Tech firms in the lead
“Tech companies have been first out of the gate,” says Jeffords, and the obvious reason for that is the rise of the millennials.
This demographic group, according to the Bureau of Labor Statistics, now makes up 35 percent of the nation’s workforce, and its presence in the tech industry is disproportionally much larger. By 2025, millennials are expected to constitute 75 percent of the overall labor force.
Paid parental leave is an especially important employee benefit to these young workers because many are starting families or planning to do so soon. Millennials also expect employers to allow them flexibility in how they balance their work and personal lives.
“As more millennials move up through the chain, companies need a much more results-oriented environment,” says Julie Simmons, managing director of Human Capital Strategic Consulting in Fairfax.
Uber tech companies such as Google and Netflix are setting a high bar on leave policies. Google, for instance, gives birth mothers 18 weeks of paid leave and other caregivers 12 weeks. Netflix guarantees new parents unlimited time off for a year.
Leave policies among Virginia’s tech sector are more modest. The Northern Virginia Technology Council, for example, instituted a two-week, fully paid leave policy a few years ago, which its 21 employees can access for parental leave or to take care of family issues. “Morale-wise, it’s been very popular,” says Christine Kallivokas, the council’s chief operating officer.
Policies at other Virginia tech companies seem to be a rather closely guarded secret, but senior benefits consultant Derek Winn of the Business Benefits Group of Fairfax says that his firm works with many tech firms in Northern Virginia and that about 90 percent now have paid parental leave.
No joke at The Motley Fool
The financial services industry is another sector in the vanguard of change. Employees at Bank of America, for example, are eligible for up to 16 weeks of paid maternity, paternity and adoption leave and are given flexible schedules for the 12 months after a child arrives. The company also reimburses up to $8,000 in adoption expenses.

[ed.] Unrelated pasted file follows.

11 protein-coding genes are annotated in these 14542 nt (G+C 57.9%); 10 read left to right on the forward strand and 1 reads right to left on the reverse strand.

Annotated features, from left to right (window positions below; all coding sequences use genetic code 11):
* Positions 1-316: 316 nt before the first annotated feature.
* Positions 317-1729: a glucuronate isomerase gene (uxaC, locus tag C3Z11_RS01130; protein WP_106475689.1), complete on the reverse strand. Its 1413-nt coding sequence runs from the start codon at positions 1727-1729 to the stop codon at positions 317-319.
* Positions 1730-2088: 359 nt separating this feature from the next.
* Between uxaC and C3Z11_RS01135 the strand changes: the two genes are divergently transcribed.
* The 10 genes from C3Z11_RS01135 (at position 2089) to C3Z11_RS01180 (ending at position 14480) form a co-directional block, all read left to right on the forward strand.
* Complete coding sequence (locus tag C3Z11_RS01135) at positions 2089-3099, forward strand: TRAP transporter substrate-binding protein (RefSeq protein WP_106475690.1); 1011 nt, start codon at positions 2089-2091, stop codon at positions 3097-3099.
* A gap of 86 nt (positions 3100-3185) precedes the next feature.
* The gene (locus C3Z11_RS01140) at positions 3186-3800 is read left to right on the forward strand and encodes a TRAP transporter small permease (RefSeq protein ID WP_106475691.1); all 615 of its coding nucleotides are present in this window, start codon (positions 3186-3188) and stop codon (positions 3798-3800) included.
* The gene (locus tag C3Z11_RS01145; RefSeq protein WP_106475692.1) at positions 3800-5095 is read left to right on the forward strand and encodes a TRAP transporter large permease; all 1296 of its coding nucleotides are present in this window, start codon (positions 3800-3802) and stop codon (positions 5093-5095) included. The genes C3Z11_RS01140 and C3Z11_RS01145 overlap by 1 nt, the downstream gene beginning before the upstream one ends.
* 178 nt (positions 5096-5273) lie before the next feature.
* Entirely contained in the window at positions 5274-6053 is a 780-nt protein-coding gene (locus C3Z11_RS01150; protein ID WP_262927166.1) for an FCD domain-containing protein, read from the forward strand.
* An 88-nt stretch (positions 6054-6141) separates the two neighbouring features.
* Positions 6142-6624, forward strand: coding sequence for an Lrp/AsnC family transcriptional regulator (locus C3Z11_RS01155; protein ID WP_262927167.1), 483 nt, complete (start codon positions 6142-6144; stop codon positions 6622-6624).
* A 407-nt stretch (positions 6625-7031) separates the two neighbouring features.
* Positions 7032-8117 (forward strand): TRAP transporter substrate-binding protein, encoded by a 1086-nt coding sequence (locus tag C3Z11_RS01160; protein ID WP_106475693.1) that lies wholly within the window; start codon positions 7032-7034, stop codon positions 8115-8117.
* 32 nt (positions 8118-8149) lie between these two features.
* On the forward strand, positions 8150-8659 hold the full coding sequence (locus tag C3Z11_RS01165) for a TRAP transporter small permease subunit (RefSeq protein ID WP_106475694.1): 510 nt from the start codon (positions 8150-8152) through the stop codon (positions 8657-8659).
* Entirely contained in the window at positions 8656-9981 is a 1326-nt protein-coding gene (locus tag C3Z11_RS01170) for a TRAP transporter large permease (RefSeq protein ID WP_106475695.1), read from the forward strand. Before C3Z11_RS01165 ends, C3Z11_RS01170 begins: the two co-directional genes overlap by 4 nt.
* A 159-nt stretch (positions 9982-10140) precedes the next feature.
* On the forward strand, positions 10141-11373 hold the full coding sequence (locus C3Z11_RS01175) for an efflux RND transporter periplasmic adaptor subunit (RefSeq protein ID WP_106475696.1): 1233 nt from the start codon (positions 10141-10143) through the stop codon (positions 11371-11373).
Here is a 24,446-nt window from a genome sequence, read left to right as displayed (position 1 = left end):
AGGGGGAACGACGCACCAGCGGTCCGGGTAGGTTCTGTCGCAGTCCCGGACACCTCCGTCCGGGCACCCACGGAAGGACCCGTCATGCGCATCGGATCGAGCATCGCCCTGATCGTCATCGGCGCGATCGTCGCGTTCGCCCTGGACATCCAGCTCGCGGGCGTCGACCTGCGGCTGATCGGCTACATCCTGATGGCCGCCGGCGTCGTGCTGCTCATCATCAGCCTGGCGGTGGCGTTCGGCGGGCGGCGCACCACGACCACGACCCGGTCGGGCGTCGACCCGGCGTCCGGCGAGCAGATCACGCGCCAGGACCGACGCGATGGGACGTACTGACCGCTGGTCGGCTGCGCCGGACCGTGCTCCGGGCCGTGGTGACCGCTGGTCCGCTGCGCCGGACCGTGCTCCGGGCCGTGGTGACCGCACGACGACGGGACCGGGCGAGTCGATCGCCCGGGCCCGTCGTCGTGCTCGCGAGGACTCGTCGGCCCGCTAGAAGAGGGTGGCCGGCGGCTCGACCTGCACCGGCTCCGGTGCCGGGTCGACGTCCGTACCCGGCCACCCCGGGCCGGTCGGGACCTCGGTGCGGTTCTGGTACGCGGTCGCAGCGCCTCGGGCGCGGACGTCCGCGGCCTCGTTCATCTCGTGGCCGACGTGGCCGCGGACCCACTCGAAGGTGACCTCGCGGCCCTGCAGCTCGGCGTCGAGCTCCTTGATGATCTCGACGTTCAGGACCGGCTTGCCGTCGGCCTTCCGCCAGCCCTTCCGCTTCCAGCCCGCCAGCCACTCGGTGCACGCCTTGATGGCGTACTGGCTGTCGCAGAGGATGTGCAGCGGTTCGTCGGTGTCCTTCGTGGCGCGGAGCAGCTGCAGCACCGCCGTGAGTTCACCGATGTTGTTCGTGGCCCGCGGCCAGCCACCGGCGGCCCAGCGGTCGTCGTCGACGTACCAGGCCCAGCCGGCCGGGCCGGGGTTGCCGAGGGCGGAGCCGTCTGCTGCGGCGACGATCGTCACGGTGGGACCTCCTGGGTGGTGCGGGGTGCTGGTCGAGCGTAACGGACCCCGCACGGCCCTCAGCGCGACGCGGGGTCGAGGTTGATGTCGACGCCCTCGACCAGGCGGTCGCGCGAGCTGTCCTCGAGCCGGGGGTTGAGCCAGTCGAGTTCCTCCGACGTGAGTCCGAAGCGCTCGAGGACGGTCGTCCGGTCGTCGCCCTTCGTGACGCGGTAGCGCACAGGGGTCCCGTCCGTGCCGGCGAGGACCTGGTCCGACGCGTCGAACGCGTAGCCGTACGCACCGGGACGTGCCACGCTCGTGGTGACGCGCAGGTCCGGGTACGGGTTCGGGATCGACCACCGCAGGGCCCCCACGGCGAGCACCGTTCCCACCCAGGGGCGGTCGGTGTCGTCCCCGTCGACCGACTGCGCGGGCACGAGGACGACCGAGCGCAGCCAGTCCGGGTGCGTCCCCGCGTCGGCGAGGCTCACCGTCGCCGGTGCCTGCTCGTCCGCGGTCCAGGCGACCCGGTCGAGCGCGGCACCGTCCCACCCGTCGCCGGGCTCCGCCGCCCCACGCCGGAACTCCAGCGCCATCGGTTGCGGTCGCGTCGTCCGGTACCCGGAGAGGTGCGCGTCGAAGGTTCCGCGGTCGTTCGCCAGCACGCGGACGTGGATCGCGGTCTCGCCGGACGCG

In Virginia, the parental leave policy at the Alexandria-based investment services company The Motley Fool is hard to top. The Fool, as it calls itself, allows its 330 employees to take 16 weeks of paid parental leave and as much as 12 weeks of paid family medical leave, says Christine Noonan, the head of human resources.
“We have fun and work at the same time,” Noonan says. “We don’t micromanage. We treat people like adults.” The Fool recently won a Game Changer Award from the Virginia Center for Health Innovation for its employee benefits program.
Farther south, in Henrico County, another white-collar business, Elephant Insurance, recently adopted a new parental leave policy for its 600 employees. It now pays new mothers 40 percent of their salary for the first six weeks of leave (eight weeks if they have a cesarean birth), says Louisa Scadden, head of the company’s people services. Short-term disability insurance covers the other 60 percent for those employees who elect to carry the insurance.
For employees who have been with Elephant for more than a year, paid leave is extended to 12 weeks, with the company picking up the whole tab after disability insurance runs out. The primary-care parents additionally receive an extra week of leave during their first year back to tend to family matters and are paid a bonus of two weeks’ salary after six months. Their spouses or partners receive two weeks off at full pay, as well.
“We don’t anticipate a huge change to the bottom line,” Scadden says of the new policy. “If anything, we expect we’ll save money.”
That belief is becoming more common in the private sector, but any law requiring paid parental leave is unlikely anytime soon.